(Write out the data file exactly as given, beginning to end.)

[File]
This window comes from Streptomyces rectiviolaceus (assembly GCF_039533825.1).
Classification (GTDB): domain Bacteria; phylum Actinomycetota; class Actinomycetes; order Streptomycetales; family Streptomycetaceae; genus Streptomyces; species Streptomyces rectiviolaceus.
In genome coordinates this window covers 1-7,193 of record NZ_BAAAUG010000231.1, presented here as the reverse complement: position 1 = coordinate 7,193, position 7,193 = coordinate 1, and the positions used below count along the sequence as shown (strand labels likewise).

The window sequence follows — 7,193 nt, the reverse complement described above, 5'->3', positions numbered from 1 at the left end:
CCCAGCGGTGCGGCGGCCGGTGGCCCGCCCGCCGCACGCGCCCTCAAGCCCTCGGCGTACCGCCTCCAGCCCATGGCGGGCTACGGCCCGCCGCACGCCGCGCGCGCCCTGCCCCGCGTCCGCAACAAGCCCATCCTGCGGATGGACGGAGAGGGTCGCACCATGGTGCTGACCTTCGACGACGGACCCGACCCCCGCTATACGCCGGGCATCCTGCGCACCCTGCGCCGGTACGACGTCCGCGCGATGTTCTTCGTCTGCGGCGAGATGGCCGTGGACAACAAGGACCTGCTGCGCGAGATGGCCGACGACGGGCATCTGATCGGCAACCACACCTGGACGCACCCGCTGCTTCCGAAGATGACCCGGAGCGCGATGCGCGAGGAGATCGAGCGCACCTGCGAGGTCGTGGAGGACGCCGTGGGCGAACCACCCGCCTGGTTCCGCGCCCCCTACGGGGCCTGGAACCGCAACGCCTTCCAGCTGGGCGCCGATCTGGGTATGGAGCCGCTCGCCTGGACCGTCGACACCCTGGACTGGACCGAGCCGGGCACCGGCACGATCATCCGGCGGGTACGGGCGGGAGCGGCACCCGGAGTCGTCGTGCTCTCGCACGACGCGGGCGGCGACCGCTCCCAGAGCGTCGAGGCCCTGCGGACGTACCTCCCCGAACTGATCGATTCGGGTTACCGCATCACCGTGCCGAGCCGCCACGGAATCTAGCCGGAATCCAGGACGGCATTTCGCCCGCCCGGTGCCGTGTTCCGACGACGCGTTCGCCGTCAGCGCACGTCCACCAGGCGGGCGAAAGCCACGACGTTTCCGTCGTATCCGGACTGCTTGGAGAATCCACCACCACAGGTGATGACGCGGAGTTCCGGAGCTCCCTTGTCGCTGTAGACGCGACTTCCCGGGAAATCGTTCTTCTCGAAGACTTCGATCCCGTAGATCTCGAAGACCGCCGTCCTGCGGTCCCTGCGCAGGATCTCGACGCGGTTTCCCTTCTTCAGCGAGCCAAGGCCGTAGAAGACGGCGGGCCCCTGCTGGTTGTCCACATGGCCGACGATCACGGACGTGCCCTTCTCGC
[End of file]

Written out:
This window comes from Streptomyces rectiviolaceus (assembly GCF_039533825.1).
Classification (GTDB): domain Bacteria; phylum Actinomycetota; class Actinomycetes; order Streptomycetales; family Streptomycetaceae; genus Streptomyces; species Streptomyces rectiviolaceus.
In genome coordinates this window covers 1-7,193 of record NZ_BAAAUG010000231.1, presented here as the reverse complement: position 1 = coordinate 7,193, position 7,193 = coordinate 1, and the positions used below count along the sequence as shown (strand labels likewise).

The window sequence follows — 7,193 nt, the reverse complement described above, 5'->3', positions numbered from 1 at the left end:
CCCAGCGGTGCGGCGGCCGGTGGCCCGCCCGCCGCACGCGCCCTCAAGCCCTCGGCGTACCGCCTCCAGCCCATGGCGGGCTACGGCCCGCCGCACGCCGCGCGCGCCCTGCCCCGCGTCCGCAACAAGCCCATCCTGCGGATGGACGGAGAGGGTCGCACCATGGTGCTGACCTTCGACGACGGACCCGACCCCCGCTATACGCCGGGCATCCTGCGCACCCTGCGCCGGTACGACGTCCGCGCGATGTTCTTCGTCTGCGGCGAGATGGCCGTGGACAACAAGGACCTGCTGCGCGAGATGGCCGACGACGGGCATCTGATCGGCAACCACACCTGGACGCACCCGCTGCTTCCGAAGATGACCCGGAGCGCGATGCGCGAGGAGATCGAGCGCACCTGCGAGGTCGTGGAGGACGCCGTGGGCGAACCACCCGCCTGGTTCCGCGCCCCCTACGGGGCCTGGAACCGCAACGCCTTCCAGCTGGGCGCCGATCTGGGTATGGAGCCGCTCGCCTGGACCGTCGACACCCTGGACTGGACCGAGCCGGGCACCGGCACGATCATCCGGCGGGTACGGGCGGGAGCGGCACCCGGAGTCGTCGTGCTCTCGCACGACGCGGGCGGCGACCGCTCCCAGAGCGTCGAGGCCCTGCGGACGTACCTCCCCGAACTGATCGATTCGGGTTACCGCATCACCGTGCCGAGCCGCCACGGAATCTAGCCGGAATCCAGGACGGCATTTCGCCCGCCCGGTGCCGTGTTCCGACGACGCGTTCGCCGTCAGCGCACGTCCACCAGGCGGGCGAAAGCCACGACGTTTCCGTCGTATCCGGACTGCTTGGAGAATCCACCACCACAGGTGATGACGCGGAGTTCCGGAGCTCCCTTGTCGCTGTAGACGCGACTTCCCGGGAAATCGTTCTTCTCGAAGACTTCGATCCCGTAGATCTCGAAGACCGCCGTCCTGCGGTCCCTGCGCAGGATCTCGACGCGGTTTCCCTTCTTCAGCGAGCCAAGGCCGTAGAAGACGGCGGGCCCCTGCTGGTTGTCCACATGGCCGACGATCACGGACGTGCCCTTCTCGC